lululemon athletica inc. (LULU) was in the red by nearly 9% Thursday, because the company produced a softer operating outlook than analysts foresaw and investors had hoped for. After analyzing the situation, it appears there was some misunderstanding between the company and the analytical community. Either that, or corporate management is simply putting a positive spin on its results.
In any event, I believe a conservative valuation, applying a forward P/E and PEG ratio of 27X and 1.3X my conservative FY 14 EPS estimate of $2.00, offers prospective investors an opportunity for a 9% return over the coming year to my target of $70. As an analyst, I would attribute a hold rating to a stock offering a return so near the historical annual return of the S&P 500 Index. That said, the conservative nature of my assumptions should offer a margin of safety and opportunity for upside.
LULU's first quarter earnings report showed strong revenue growth of 53% on stellar comparable store sales growth of 25% (on a constant dollar basis). However, LULU gave ground on gross margin, which was attributed to better inventory management. Some of the ground was recovered on SG&A leverage, which will unfortunately be used up in Q1 according to management discussion on the conference call. Still, LULU produced earnings per share growth of 39%. LULU's earnings per share of $0.32 last quarter exceeded analysts' forecasts for $0.30.
However, the company disappointed the Street when it set forward guidance short of analysts' views. LULU set its Q2 EPS forecast for $0.28 to $0.30, versus the analysts' consensus for $0.33. Its revenue forecast for the quarter, which was set for $273 million to $278 million, likewise disappointed the Street, which was looking for $289 million. The company attributed some of the trouble to currency expectations for the Canadian dollar, and to its inventory difference.
It would seem analysts may have misunderstood the company's guidance in the past, as most of its SG&A gains displayed Thursday were lapped in Q1 and won't come to play moving forward. Also, the inventory issue may have been misunderstood by analysts, and the currency expectation could be different as well. In my view, investors might have been served better by their analysts and brokers here.
Once the adjustment is made to gross margin on the inventory management change (perhaps costing the next three quarters), the same old stellar growth should apply to results. Otherwise, the company could be putting a positive spin to their numbers. In any event, while valued at 42X EPS, there's no slack for missteps. Whatever the problem, the shares were obviously valued on a different expectation and have been discounted appropriately Thursday.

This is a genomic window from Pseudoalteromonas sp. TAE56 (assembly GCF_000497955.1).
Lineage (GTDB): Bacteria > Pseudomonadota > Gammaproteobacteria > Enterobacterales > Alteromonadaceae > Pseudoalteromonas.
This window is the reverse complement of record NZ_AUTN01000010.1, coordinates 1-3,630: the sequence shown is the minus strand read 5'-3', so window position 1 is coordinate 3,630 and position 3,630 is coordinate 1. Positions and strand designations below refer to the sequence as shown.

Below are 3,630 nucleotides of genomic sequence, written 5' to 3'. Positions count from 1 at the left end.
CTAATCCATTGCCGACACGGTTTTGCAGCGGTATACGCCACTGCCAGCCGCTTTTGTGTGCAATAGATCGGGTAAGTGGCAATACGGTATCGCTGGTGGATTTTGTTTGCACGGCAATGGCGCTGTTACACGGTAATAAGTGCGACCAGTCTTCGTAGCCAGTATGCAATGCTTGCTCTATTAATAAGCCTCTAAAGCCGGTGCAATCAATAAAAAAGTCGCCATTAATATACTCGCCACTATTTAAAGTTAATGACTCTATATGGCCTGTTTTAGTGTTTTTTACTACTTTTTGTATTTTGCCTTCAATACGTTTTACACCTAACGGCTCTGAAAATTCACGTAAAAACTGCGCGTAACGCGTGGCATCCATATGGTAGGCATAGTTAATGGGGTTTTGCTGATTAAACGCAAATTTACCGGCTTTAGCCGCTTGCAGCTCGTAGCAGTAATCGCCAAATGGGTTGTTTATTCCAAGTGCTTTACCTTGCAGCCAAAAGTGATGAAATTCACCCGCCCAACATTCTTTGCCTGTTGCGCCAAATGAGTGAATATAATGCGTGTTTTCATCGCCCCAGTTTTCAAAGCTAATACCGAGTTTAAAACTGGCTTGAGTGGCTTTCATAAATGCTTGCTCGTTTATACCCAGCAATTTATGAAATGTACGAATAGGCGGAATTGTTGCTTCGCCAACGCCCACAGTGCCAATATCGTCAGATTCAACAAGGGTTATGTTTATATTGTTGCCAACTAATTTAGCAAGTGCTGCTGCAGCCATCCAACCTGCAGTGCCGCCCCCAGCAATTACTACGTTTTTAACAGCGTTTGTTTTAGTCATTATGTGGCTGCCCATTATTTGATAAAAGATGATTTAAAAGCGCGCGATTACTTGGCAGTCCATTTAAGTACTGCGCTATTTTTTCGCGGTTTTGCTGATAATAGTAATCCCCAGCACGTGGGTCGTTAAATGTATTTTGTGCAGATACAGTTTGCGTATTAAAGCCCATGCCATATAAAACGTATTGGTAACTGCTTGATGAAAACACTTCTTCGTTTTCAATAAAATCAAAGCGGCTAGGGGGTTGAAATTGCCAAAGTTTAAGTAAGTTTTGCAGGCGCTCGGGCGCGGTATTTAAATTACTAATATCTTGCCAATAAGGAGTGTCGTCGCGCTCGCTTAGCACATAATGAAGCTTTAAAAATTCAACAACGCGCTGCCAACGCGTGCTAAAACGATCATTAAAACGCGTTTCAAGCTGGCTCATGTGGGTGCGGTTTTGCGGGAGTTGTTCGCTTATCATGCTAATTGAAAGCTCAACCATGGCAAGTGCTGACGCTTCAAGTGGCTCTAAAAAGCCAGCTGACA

There's some speculation regarding the impact of potentially tighter consumer spending should the economy soften, and how that might impact stores offering products to the middle class and upper middle class. Names like Talbots (TLB), Tiffany (TIF), Saks (SKS) and Nordstrom (JWN) have had a tough go of late, probably for this reason. Meanwhile, discount dealers like Dollar Tree (DLTR), Amazon.com (AMZN), Wal-Mart (WMT) and Costco (COST), which I recently discussed, have followed a different path. Still, LULU has taken a nice haircut now, and is still riding a popular fad that seems to have much life ahead of it.
Assuming the company reaches the top end of its full-year EPS guidance of $1.60 (I think it can), then it is valued at 40X that figure today. The forward 5-year growth forecast for LULU is 27%, giving it a PEG ratio of 1.5X. It's probably that high because of its historical growth track record, which is amazing. Still, I could not justify a current PEG ratio of over 1.3X, while also allowing for some margin of safety. This prices the stock at $56 currently. That's 12.3% less than its current market value of almost $64.
However, assuming the company can earn $2.00 conservatively in FY 14 (Jan.) - analysts see $2.08 - then my rough and conservative one-year target price for LULU is $70, which is 9.6% above the current stock price. Therefore, and excluding all other reasons to trade the shares (tax etc.), I would recommend current long-term holders of LULU continue to hold the stock. Prospective investors would want to compare this 9% conservative appreciation expectation with their required return and other investment options, and decide what to do with LULU from there.